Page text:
Grading: To pass this course you must participate in (and usefully contribute to) class discussions and "show and tell" exercises; lead at least one discussion; demonstrate a working knowledge of the assigned readings; complete a 6-9 page paper; and execute a collaborative research project.

You will be accumulating up to a hundred points throughout the semester; your final grade depends on the number of points: 90 and higher gets you in the A range, 80-90 in the B's, and so on.

Attendance 10
Working knowledge of readings (as demonstrated in class discussions and email responses) 10
Contribution to class proceedings (includes show and tell) 15
Lead discussion 10
Collected milestones for project 10
Paper 20
Project 25

Attendance. An all or nothing score. More than three unexcused absences will drop your score to 0.

Working knowledge of readings. It is your responsibility to show me that you are engaging with the readings, in any way that you see fit. Write me, talk to me, take the lead in class discussions, bring related stories, texts, or ideas; in short, share what you learn. Before each Tuesday class you send me a brief, discursive response to the readings: give me a quote that struck you and explain what it means, why it struck you and how it relates to the theme of the week.

Contribution to class proceedings/show and tell. This is an important category: the success of any discussion-based class depends on the quality of all participants' contributions - expressed in your efforts to challenge both the course texts and your colleagues in the classroom. Class contribution is connected but not restricted to a working knowledge of the assigned texts; you are also expected to actively contribute to the "show and tell" part of the Thursday class sessions. To that purpose, you will collect information that pertains to the topic of this class - cultural perspectives on and practices around life - and bring this information to class. This information may come from media, other classes, your research, anything (see resources). Do not restrict your attention to your own research project (see below) but bring in materials that may be of interest to your classmates.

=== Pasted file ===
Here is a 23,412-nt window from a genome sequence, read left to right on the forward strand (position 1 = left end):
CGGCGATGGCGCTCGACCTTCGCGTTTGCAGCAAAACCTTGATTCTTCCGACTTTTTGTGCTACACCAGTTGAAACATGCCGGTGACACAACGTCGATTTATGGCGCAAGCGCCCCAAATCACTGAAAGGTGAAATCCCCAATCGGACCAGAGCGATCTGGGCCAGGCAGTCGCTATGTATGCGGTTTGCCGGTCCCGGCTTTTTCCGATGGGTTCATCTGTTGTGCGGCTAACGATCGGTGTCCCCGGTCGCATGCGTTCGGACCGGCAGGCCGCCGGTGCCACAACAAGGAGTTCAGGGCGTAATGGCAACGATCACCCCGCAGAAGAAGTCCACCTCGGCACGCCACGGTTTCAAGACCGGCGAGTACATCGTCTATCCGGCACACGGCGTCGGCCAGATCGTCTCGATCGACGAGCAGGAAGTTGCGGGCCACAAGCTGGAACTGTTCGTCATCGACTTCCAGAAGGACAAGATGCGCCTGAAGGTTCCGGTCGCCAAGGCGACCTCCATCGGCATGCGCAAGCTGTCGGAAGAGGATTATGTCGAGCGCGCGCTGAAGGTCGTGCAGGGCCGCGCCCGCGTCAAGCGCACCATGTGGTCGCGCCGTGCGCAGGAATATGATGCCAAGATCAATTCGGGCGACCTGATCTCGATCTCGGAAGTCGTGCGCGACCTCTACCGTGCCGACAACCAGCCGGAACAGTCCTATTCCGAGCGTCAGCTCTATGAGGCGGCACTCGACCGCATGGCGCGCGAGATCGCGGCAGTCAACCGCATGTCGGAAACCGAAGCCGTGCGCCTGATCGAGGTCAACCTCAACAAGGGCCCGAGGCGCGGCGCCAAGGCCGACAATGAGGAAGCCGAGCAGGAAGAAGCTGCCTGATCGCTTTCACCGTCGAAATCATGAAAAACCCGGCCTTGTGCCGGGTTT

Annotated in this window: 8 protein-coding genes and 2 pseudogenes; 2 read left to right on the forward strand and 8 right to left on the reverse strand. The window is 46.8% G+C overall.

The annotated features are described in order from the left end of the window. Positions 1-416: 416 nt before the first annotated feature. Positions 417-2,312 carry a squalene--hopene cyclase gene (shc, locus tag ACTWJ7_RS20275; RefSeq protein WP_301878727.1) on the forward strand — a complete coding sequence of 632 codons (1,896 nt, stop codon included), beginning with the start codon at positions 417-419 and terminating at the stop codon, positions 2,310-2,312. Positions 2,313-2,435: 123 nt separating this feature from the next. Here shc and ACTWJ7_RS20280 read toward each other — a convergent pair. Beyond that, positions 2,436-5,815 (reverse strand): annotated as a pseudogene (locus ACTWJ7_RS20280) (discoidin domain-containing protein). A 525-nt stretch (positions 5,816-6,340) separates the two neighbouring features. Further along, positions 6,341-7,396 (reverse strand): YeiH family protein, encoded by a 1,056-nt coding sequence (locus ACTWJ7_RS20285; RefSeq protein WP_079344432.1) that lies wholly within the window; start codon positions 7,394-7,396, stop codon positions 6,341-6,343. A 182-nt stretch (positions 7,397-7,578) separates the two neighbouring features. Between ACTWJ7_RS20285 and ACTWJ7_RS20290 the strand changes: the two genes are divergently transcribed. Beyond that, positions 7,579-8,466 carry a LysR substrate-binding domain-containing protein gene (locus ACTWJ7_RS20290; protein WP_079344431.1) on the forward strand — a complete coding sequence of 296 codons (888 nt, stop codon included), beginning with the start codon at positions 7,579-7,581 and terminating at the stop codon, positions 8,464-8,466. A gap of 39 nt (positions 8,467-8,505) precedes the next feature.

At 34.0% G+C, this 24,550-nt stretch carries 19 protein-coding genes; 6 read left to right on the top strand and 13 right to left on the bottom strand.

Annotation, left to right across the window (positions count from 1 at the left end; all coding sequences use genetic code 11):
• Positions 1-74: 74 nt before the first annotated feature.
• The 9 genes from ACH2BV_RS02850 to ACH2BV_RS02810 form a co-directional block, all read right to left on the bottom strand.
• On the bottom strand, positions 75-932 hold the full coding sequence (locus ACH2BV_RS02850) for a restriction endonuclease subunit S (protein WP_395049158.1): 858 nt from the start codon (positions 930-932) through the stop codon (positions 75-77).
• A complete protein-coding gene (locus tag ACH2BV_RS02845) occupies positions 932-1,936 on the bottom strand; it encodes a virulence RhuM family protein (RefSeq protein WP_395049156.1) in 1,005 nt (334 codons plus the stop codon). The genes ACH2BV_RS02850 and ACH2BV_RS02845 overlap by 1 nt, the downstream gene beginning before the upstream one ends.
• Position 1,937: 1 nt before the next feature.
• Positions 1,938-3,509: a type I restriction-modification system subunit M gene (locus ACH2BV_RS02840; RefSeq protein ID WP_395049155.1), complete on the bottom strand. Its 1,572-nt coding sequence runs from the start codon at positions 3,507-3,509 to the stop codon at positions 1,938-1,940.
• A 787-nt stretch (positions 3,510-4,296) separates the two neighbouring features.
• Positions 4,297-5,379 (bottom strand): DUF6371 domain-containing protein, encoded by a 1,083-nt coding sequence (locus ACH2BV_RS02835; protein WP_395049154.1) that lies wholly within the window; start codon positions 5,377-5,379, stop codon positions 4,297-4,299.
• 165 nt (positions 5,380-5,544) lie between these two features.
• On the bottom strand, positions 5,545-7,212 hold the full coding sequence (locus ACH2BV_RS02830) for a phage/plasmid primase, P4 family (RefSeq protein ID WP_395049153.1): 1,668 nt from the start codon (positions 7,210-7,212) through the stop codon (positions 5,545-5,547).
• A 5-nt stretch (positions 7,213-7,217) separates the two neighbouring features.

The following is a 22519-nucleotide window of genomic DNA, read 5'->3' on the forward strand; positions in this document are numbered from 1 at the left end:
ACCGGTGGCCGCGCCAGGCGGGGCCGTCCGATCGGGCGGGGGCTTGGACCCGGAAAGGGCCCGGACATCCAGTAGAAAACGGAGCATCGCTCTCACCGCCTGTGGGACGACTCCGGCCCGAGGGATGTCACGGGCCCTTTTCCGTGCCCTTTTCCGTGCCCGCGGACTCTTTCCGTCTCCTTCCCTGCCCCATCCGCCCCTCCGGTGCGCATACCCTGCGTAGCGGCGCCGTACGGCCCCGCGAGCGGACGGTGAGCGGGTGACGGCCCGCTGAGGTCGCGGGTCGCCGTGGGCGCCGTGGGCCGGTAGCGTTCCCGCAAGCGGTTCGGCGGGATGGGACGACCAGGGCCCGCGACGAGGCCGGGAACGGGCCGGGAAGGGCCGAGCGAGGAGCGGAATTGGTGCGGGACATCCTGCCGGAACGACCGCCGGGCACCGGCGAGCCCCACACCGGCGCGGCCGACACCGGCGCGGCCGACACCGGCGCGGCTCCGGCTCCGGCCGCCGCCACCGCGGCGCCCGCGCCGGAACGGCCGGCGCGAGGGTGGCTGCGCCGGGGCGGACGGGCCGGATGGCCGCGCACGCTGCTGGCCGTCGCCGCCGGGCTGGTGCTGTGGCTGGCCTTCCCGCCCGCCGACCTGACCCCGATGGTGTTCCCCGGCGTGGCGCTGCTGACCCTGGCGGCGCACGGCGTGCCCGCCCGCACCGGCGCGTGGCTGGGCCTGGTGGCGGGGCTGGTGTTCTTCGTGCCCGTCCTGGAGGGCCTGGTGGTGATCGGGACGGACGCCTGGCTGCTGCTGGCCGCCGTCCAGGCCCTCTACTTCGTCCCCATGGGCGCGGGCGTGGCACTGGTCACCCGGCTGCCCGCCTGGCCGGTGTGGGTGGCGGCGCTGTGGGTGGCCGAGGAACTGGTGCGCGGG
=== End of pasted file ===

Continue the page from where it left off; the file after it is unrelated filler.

Lead discussion. You will prepare and lead at least one class discussion. This means that you come fully prepared to "open up" the text for multiple readings; it is also an opportunity to bring in your knowledge and interests, and make them appropriate to the topic at hand.

Paper. Individual, 6-9 page critical analysis/response to a selection of the assigned readings paper. Due March 9.

Project. An independent research project, carried out in a team of 2-3 students. You identify, describe, and analyze a controversy that concerns technical and scientific interventions in/reflections on "life." The final report on your research includes, roughly:
- description of the controversy - what is it about? And how "alive" is it? What is its relevance/importance?
- lay of the land - who are the players and what are their positions?
- unraveling these positions (main body of report) - how did players arrive at their positions, what is "in" these positions. This part of the report is based on collection and analysis of written materials, identification of players, interviews with players
- conclusion
- list of resources (including interviews)
- appendices
Possible topics include: Stem cell research; Organ transplants; Gene therapies; AIDS in Africa; Reproductive technologies; Abortion; The human genome project - reading the "book" of life; Aging as a disease; Cloning.